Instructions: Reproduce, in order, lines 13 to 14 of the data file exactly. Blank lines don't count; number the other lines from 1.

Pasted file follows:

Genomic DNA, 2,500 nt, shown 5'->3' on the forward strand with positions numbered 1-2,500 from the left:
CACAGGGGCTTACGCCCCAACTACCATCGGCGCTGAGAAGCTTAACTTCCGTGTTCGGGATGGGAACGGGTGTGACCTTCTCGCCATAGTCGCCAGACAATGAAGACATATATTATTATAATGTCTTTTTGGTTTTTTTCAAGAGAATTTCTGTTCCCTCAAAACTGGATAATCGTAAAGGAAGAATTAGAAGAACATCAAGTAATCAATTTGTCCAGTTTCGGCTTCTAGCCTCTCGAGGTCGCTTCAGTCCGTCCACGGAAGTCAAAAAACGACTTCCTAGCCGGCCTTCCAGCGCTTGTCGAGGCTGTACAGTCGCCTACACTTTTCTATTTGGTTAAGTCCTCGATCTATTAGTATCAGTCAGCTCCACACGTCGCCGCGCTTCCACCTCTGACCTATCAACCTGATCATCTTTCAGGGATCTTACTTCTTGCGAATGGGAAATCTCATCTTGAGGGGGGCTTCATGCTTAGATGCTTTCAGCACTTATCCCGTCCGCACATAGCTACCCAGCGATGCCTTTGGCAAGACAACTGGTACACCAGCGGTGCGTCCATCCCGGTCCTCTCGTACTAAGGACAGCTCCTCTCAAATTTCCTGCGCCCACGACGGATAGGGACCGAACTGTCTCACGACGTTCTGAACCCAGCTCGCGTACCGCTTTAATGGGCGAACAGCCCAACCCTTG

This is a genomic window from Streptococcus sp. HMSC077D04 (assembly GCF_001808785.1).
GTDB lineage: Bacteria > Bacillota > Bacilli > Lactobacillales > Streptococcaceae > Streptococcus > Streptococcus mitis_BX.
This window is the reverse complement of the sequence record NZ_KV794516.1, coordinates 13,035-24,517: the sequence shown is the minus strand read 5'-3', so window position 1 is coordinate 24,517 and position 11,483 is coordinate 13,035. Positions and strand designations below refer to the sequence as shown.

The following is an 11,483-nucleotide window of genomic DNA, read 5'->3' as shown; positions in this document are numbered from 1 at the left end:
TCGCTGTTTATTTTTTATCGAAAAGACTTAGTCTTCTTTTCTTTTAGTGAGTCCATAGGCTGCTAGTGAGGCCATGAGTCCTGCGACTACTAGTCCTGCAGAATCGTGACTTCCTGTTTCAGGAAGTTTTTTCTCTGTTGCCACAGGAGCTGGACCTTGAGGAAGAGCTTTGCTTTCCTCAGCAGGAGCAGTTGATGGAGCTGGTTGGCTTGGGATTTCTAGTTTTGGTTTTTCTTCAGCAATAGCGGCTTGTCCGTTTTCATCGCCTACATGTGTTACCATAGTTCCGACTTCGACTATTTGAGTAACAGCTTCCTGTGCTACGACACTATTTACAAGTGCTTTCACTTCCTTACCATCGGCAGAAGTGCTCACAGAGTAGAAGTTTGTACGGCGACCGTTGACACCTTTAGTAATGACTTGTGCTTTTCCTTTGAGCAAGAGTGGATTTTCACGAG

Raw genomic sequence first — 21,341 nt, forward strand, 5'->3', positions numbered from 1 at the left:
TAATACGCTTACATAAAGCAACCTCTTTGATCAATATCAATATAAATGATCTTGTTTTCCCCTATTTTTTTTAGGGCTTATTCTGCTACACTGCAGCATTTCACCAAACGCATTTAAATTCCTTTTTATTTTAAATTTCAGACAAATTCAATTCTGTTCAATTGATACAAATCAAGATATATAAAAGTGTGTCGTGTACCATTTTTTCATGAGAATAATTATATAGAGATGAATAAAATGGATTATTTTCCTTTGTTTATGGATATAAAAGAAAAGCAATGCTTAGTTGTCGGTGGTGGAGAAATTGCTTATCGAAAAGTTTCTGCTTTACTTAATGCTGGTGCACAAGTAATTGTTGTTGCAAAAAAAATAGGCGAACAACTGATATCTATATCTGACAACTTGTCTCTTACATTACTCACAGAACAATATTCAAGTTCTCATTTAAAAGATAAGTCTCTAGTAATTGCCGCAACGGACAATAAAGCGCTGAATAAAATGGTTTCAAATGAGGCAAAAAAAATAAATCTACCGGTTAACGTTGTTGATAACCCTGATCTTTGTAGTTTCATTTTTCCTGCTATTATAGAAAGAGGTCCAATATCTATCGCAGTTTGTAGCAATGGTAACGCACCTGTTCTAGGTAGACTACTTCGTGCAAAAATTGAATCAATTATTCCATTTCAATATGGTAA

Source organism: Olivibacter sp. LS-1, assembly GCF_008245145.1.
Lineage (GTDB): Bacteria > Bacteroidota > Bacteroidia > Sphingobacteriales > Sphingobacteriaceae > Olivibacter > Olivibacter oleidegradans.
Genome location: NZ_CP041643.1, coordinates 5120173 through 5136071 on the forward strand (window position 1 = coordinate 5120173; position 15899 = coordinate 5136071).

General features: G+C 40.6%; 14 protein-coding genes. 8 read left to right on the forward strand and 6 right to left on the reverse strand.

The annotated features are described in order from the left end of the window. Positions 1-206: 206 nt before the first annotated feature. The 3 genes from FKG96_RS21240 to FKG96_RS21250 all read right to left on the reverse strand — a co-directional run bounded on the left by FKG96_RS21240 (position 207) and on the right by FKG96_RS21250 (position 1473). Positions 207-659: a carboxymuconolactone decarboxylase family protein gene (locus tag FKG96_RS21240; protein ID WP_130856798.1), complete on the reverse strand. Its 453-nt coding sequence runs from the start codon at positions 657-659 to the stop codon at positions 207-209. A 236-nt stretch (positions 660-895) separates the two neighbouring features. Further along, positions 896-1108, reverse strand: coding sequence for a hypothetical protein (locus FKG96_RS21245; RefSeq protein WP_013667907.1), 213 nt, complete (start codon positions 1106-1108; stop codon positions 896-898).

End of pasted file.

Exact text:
General features: G+C 40.6%; 14 protein-coding genes. 8 read left to right on the forward strand and 6 right to left on the reverse strand.

The annotated features are described in order from the left end of the window. Positions 1-206: 206 nt before the first annotated feature. The 3 genes from FKG96_RS21240 to FKG96_RS21250 all read right to left on the reverse strand — a co-directional run bounded on the left by FKG96_RS21240 (position 207) and on the right by FKG96_RS21250 (position 1473). Positions 207-659: a carboxymuconolactone decarboxylase family protein gene (locus tag FKG96_RS21240; protein ID WP_130856798.1), complete on the reverse strand. Its 453-nt coding sequence runs from the start codon at positions 657-659 to the stop codon at positions 207-209. A 236-nt stretch (positions 660-895) separates the two neighbouring features. Further along, positions 896-1108, reverse strand: coding sequence for a hypothetical protein (locus FKG96_RS21245; RefSeq protein WP_013667907.1), 213 nt, complete (start codon positions 1106-1108; stop codon positions 896-898).